Interview: Judi Dench and Maggie Smith

judi+and+maggie1Watch their films, admire their technique and praise their efforts, but don’t ask British acting legends Dame Maggie Smith and Dame Judi Dench, to pop up on a DVD supplement and reveal how they do what they do!

In this November, 2005 interview for Video Business Magazine, Disc Dish‘s Laurence Lerman learned that the hard way when he spoke to the two Dames while they were promoting their 2004 British drama Ladies in Lavender, directed by Charles Dance and released Stateside by Sony Classics.

Disc Dish: How either of you ever been involved in the creation of DVD supplemental materials?

Maggie Smith: No, not that I can remember.

Judi Dench: Well, I’m sure we have, but we’ve not been aware of it.

MS: Oh, do you mean the interviews? Yes, that’s when they ask you questions in a moment between two shots.

DD: Yes, that would be it.

MS: They ask you to do these interviews at the most alarming times. They follow you around with those fucking cameras and ask you about what you do.

DD: Wow, I thought I would be saying ‘fuck’ first–I’m the one from Brooklyn.

JD: Oh, I don’t mind answering some questions.

DD: Are you familiar with commentary tracks—when the filmmakers sit down in a studio with their film and describe how it was made as they’re watching it on the studio screen?

Maggie Smith and Judi Dench in Ladies in Lavender

Maggie Smith and Judi Dench in Ladies in Lavender

MS: That takes away from the magic now, doesn’t it?

DD: That’s certainly one argument – there are a number of artists who won’t record commentary tracks.

JD: They don’t want to explain, do they?

MS: I can see how that would be delightful—to learn how things were done–if it were an effects-driven film. I never forgot when I learned that someone drew in the arrows in the film of Henry V, Laurence [Olivier]’s film, after it was shot. And that was made in 1944!

JD: Isn’t that wonderful?

DD: That said, would you not feel comfortable if you were asked to sit down and talk about your acting process for a DVD supplement?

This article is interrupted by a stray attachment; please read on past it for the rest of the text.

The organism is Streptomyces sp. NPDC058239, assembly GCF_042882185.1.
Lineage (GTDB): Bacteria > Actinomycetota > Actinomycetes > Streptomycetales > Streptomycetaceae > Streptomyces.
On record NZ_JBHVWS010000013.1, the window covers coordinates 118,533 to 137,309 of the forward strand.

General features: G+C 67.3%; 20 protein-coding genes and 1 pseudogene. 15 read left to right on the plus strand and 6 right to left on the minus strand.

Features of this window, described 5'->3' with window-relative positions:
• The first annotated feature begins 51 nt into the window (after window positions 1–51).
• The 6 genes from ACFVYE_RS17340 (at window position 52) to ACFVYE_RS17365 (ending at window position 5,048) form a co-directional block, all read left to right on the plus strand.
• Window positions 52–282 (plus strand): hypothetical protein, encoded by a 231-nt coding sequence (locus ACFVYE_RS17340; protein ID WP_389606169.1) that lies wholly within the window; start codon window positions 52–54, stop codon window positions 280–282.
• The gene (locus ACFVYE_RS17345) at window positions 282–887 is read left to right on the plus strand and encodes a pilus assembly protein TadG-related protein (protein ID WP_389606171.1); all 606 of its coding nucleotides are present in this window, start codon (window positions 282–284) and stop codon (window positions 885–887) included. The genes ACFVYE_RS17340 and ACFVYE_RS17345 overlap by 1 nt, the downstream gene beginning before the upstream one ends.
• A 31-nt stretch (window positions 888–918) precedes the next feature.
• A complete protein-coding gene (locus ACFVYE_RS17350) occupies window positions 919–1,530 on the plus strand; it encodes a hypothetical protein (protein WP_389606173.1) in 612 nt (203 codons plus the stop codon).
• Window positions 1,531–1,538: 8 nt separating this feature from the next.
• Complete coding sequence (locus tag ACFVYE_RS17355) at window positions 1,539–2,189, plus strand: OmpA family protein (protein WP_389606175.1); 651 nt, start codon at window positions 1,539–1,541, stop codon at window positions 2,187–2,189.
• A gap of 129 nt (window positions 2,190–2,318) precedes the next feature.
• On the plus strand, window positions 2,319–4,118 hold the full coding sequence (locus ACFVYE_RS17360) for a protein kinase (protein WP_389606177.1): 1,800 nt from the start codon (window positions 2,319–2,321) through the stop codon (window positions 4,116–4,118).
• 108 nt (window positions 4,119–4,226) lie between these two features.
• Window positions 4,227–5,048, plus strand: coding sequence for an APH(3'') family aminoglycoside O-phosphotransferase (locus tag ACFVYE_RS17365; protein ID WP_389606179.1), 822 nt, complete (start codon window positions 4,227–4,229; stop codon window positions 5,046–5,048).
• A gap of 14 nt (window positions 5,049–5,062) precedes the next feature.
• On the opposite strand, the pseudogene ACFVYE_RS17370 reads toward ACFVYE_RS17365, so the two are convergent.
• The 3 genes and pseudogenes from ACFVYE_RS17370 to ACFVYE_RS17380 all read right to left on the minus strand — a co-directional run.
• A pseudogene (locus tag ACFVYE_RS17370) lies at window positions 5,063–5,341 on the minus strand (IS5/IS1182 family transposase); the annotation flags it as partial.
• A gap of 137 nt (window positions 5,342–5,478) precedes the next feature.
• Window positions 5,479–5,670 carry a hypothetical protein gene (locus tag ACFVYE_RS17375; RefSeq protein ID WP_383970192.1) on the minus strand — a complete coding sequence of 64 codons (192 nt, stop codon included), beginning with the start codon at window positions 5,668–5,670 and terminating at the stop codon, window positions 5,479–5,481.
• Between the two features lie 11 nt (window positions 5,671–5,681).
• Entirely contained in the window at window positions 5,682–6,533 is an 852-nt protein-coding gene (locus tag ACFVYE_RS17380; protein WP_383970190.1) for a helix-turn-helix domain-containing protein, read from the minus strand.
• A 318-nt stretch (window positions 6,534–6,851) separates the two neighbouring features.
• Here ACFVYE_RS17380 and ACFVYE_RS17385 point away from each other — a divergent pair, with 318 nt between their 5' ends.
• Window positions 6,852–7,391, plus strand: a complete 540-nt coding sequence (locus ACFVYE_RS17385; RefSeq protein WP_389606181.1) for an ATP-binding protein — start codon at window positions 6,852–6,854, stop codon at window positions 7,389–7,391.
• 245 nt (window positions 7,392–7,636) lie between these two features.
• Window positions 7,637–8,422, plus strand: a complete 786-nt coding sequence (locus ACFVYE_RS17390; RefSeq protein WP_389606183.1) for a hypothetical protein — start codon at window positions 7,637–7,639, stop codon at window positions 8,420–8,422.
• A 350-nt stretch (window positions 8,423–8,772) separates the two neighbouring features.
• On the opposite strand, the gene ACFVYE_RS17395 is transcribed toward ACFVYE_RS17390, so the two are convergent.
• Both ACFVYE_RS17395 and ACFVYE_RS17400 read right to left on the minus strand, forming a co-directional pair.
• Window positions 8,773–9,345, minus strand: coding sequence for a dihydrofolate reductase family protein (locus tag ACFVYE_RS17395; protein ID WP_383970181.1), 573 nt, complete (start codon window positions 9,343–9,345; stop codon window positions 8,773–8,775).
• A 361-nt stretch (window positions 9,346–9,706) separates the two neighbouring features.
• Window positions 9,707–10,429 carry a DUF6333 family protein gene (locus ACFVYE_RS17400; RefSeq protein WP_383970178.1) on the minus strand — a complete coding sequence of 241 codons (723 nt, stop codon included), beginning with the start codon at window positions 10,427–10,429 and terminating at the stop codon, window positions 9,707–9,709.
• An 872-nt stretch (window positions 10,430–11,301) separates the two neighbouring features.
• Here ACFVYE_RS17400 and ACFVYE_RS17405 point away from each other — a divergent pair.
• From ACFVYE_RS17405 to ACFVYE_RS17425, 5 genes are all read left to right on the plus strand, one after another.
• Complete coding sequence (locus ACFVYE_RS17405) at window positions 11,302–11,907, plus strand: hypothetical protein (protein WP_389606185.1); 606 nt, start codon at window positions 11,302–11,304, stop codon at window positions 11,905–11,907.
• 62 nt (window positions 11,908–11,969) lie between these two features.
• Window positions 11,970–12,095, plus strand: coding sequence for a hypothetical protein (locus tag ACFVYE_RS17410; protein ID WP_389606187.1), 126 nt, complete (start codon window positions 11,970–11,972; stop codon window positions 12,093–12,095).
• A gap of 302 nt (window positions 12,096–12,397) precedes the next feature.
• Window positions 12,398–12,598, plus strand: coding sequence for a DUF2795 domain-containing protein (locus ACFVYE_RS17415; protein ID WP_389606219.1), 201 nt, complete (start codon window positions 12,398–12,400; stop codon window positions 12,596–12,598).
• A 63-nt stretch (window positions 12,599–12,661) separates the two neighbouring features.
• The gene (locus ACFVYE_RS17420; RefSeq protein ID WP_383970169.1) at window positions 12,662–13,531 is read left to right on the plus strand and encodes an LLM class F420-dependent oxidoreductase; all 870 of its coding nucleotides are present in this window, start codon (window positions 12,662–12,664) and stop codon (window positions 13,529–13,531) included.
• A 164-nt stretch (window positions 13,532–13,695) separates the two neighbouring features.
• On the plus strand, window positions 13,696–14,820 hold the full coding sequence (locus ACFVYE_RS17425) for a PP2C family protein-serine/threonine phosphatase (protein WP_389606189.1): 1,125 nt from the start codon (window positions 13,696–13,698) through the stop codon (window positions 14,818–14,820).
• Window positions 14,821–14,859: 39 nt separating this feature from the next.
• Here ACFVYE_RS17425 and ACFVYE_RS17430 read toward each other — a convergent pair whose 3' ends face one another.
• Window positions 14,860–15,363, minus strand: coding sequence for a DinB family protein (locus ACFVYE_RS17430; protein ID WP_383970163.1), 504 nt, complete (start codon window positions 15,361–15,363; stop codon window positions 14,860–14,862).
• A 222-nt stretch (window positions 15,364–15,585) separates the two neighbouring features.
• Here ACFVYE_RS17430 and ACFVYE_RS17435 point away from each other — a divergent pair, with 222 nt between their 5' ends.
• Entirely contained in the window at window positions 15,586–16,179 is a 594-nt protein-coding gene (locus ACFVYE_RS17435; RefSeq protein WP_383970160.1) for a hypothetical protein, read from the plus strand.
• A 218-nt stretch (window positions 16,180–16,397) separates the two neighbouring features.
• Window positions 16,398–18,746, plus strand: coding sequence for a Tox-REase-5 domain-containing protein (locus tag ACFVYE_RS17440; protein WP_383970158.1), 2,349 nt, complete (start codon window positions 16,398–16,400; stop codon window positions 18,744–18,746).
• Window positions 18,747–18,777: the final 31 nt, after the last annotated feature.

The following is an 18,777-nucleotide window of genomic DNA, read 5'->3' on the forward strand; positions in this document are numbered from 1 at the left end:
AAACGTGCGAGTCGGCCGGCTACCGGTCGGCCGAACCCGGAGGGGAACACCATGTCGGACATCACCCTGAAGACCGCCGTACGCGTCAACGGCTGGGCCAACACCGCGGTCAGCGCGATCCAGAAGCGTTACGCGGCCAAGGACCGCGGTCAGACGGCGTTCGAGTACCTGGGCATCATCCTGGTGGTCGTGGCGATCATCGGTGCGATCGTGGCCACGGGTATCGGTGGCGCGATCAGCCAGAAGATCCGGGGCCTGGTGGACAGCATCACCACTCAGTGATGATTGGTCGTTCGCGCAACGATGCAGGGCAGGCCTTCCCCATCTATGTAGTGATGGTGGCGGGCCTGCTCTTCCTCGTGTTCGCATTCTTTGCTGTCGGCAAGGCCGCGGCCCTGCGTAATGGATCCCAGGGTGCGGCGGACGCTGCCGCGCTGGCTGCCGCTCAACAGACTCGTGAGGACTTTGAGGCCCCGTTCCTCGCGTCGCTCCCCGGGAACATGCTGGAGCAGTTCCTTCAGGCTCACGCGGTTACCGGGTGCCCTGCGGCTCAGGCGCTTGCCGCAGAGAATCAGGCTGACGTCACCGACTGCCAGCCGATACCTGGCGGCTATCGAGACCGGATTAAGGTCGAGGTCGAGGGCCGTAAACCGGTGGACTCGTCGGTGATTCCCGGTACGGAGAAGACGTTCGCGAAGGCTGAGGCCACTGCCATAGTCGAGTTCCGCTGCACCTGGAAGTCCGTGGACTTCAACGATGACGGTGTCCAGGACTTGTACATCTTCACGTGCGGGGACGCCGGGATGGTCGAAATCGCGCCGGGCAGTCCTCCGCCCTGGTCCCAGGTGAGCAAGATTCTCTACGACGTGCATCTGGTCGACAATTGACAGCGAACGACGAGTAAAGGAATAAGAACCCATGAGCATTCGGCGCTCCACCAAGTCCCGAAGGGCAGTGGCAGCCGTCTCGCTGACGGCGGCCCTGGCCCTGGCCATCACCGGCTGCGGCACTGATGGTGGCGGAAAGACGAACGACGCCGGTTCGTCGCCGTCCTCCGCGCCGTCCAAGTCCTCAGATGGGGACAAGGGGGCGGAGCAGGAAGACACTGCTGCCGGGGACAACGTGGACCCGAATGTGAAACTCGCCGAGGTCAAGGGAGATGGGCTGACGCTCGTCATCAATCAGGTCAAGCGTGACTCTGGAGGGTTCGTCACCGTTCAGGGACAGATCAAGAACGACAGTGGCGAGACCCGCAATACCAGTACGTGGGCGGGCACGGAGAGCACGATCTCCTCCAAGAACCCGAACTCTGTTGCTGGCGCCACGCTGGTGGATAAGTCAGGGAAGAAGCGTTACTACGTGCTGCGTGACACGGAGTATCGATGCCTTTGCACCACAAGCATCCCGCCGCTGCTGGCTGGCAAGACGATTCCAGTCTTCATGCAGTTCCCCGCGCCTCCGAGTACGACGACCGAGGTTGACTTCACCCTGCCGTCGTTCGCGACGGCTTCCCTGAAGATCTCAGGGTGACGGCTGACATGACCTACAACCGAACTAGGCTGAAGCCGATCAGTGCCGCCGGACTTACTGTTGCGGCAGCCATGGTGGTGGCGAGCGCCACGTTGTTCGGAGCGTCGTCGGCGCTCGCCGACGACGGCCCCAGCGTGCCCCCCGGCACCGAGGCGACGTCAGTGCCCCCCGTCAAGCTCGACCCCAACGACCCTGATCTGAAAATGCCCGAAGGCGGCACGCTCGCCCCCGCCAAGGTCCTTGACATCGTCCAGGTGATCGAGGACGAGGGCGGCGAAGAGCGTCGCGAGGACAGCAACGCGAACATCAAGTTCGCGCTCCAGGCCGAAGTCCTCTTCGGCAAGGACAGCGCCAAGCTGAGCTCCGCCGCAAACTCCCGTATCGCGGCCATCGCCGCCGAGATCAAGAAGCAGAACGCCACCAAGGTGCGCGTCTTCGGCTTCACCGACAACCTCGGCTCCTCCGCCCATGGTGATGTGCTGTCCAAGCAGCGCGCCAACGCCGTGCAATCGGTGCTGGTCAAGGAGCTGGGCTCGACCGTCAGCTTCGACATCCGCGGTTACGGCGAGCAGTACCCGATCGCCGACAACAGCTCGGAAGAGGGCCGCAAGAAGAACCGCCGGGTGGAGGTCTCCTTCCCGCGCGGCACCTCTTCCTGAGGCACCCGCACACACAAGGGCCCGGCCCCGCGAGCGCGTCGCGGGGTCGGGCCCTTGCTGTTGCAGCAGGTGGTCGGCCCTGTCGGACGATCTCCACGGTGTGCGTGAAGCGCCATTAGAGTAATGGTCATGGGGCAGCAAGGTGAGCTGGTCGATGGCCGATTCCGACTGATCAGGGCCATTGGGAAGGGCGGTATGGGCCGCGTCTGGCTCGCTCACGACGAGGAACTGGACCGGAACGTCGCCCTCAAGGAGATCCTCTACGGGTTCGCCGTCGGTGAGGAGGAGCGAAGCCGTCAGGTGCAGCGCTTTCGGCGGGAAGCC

JD: British actors are reluctant and reticent about talking of the process. It’s such a private thing—it’s like having a wire frame of a person in your mind and then gradually as you go on, you build it up. But as to the question of how one does it, I don’t know if I could explain it.

MS: You might as well ask a writer how he writes or a painter how he paints. I don’t want to talk about how I create a character.

DD: Then there are others who feel differently. The Michael Caine: Acting on Film video and book series is quite popular.

MS: Well, if he thinks he can teach people about acting, he can go right ahead.

DD: But you don’t think there might be some educational benefit in talking about your process on a DVD?

JD: I think you can teach people a technique–you can teach them how to use their voices, how to breathe properly, how to move their limbs a certain way. But to actually explain how one performs comedy or drama or tragedy isn’t the same as the movements one makes.

MS: If someone is going to talk about the process of making a film, it should be the director.

DD: Okay, then what filmmaker would you like to spend an hour with via a commentary?

MS: As I said, I really don’t want to. I find films amazing when I watch them and when I see a film, I don’t want to think about the people crouching down behind furniture trying to get a certain shot. Why would you want to destroy the whole wonder of the thing? It’s like rushing to tell a child that there is no such thing as Father Christmas. Why would you tell them that?

DD: To tell you the truth, that’s something I’m still getting over.


About Laurence

Founder and editor Laurence Lerman saw Alfred Hitchcock’s North by Northwest when he was 13 years old and that’s all it took. He has been writing about film and video for more than a quarter of a century for magazines, anthologies, websites and most recently, Video Business magazine, where he served as the Reviews Editor for 15 years.